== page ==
Directed by D. Channsin Berry, Bill Duke
DARK GIRLS is a fascinating and controversial documentary film that goes underneath the surface to explore the prejudices that dark-skinned women face throughout the world. It explores the roots of classism, racism and the lack of self-esteem within a segment of cultures that span from America to the most remote corners of the globe. Women share their personal stories, touching on deeply ingrained beliefs and attitudes of society, while allowing generations to heal as they learn to love themselves for who they are.
Go underneath the surface to explore the prejudices and cultural bias that dark-skinned women face throughout the world.
Cast: Viola Davis, Joni Bovill
Numerous articulate voices sharing their lived and personal experiences before the camera—only the celebrities and doctors are actually identified, the rest go nameless despite appearing consistently throughout the film. By no means does this film cover the gamut of issues that perpetuate self perception and discrimination based on complexion, in fact the film lingers mostly on the in-fighting between Black identifying persons, without fully exploring the genesis of their collective condition, save for at the start. The gaze and the arc are completely heteronormative, and many problematic images are used throughout; arbitrary, cliché, and stereotypical appropriated and authored images accessorize the monologues. While I support any quest to make content that touches on these very urgent, complex and multigenerational sets of issues accessible to a wide audience, this film felt quite essentialist, was never made as thoughtfully as it could have, and certainly did not age very well.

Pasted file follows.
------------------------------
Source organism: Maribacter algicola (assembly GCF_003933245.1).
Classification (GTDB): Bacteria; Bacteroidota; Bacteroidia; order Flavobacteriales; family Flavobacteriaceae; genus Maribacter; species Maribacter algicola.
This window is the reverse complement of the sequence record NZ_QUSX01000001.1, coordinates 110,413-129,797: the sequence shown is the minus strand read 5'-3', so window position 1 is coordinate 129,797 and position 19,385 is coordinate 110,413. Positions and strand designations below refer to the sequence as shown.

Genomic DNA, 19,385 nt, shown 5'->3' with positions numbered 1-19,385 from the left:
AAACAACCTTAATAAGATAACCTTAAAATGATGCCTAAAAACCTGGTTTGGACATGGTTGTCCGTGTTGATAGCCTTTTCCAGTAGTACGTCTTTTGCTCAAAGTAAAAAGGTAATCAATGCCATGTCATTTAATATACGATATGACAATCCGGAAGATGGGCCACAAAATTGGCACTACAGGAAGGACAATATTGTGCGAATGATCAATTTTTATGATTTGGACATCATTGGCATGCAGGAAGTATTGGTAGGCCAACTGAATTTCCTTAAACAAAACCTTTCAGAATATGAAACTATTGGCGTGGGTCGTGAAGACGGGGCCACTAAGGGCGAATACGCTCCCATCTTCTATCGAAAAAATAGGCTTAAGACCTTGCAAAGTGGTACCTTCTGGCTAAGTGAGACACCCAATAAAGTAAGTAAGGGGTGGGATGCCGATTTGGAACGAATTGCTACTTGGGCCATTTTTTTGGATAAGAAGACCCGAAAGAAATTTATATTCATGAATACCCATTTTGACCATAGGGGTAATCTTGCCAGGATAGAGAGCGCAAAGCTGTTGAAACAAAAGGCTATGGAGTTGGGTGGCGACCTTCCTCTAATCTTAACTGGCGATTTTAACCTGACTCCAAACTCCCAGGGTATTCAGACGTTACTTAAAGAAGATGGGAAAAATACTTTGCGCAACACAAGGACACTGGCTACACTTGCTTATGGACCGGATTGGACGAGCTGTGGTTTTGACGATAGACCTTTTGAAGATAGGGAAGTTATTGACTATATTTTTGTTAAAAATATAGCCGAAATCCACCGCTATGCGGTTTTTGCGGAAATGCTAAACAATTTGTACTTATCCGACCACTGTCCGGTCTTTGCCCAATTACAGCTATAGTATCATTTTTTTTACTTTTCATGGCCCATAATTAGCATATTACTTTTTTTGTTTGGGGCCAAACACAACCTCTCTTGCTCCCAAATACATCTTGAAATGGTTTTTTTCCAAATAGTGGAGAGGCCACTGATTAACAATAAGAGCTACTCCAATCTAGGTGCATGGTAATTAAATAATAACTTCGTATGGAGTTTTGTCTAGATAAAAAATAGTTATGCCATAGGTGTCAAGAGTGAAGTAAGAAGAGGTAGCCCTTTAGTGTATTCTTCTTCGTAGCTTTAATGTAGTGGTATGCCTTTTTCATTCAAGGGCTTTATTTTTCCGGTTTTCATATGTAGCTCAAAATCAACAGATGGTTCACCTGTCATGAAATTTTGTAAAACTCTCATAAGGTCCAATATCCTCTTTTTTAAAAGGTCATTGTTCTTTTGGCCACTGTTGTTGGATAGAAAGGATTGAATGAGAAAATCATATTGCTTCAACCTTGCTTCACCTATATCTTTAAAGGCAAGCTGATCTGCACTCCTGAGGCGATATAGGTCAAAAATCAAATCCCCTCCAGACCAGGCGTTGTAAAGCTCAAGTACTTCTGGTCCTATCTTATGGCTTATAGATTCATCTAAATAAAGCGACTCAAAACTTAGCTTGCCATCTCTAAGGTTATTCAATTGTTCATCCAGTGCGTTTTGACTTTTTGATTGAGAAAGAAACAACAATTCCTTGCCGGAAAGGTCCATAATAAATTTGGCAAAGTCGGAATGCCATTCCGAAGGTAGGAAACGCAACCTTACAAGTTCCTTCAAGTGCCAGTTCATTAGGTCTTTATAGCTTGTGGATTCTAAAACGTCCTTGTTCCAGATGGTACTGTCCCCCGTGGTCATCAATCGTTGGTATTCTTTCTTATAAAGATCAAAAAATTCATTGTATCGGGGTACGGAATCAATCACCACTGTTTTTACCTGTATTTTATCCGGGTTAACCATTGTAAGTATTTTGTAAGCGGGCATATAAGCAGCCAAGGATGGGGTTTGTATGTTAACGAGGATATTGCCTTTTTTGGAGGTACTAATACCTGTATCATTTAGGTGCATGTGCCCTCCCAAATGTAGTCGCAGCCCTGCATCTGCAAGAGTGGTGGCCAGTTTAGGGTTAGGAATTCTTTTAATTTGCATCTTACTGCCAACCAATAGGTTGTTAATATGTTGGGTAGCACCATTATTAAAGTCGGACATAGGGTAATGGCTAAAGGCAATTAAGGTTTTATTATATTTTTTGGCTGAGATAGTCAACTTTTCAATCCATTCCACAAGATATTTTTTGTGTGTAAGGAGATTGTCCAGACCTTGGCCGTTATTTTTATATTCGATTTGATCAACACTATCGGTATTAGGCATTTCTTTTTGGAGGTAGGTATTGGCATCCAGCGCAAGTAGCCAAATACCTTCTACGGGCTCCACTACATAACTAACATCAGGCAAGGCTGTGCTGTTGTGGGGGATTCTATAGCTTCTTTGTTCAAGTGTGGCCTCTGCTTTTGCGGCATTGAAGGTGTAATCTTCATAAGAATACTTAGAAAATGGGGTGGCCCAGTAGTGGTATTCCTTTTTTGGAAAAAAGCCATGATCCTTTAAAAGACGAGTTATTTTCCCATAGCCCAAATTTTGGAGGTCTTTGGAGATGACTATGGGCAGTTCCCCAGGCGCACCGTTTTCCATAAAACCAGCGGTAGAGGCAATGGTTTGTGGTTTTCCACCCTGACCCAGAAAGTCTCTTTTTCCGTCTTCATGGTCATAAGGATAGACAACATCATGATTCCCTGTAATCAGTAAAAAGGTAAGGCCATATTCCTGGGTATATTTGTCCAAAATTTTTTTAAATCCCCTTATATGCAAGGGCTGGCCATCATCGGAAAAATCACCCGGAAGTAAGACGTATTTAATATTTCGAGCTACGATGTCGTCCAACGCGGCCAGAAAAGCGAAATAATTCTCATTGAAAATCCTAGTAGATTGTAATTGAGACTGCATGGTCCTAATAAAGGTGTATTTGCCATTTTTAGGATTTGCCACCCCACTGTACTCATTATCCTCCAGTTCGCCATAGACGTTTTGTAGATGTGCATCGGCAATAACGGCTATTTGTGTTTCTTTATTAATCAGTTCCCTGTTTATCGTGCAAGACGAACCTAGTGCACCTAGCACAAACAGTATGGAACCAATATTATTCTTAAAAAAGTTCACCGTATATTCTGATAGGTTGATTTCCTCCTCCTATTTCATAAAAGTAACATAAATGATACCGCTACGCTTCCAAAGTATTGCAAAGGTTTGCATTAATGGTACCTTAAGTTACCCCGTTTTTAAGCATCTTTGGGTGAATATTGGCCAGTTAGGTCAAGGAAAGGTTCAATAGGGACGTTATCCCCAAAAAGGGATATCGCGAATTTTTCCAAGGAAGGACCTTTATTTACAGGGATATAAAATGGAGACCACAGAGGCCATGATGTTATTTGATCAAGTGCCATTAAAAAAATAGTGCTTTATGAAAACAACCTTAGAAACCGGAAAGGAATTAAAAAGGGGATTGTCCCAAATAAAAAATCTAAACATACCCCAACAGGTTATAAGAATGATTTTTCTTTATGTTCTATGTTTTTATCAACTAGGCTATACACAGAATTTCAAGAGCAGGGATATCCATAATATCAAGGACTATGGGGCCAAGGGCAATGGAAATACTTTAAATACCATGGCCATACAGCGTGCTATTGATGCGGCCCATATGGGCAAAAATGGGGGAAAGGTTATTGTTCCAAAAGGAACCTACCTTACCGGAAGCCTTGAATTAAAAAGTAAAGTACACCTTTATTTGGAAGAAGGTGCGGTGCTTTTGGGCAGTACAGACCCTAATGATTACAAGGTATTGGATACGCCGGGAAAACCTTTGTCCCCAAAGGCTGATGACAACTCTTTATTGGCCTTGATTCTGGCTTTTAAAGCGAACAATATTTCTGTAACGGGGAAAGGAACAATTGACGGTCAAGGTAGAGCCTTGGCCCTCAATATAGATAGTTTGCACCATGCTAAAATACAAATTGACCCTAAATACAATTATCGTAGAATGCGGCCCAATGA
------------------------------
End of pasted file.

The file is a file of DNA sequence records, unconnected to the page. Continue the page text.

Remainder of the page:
Really interesting insight into colourism. I have not thought about this subject much in detail, nor would I have imagined the nuanced discrimination within the black community, for example. I thought it was really important to look deeper into subjects that I had only ever superficially discussed previously. It gives me new understanding and perspective that I will take away with me moving forward. Loved hearing everyone's experiences and opinions.
Excellent! I’m a dark girl.
Colorism is real. I'm surprised though by the "dark-skin" standard applied across America. I suppose it's because I grew up surrounded by "navy-black" or "double-black" people that I would consider many of the women depicted in this film as average in complexion. It seems as though there's no in-between in America. It's either one is light or dark skinned, which boggles my mind. In some African cultures, light-skinned women are considered witches or thieves. The darker the berry, the sweeter the juice!
beautiful film_i had no idea i'm a white guy_and black is beautiful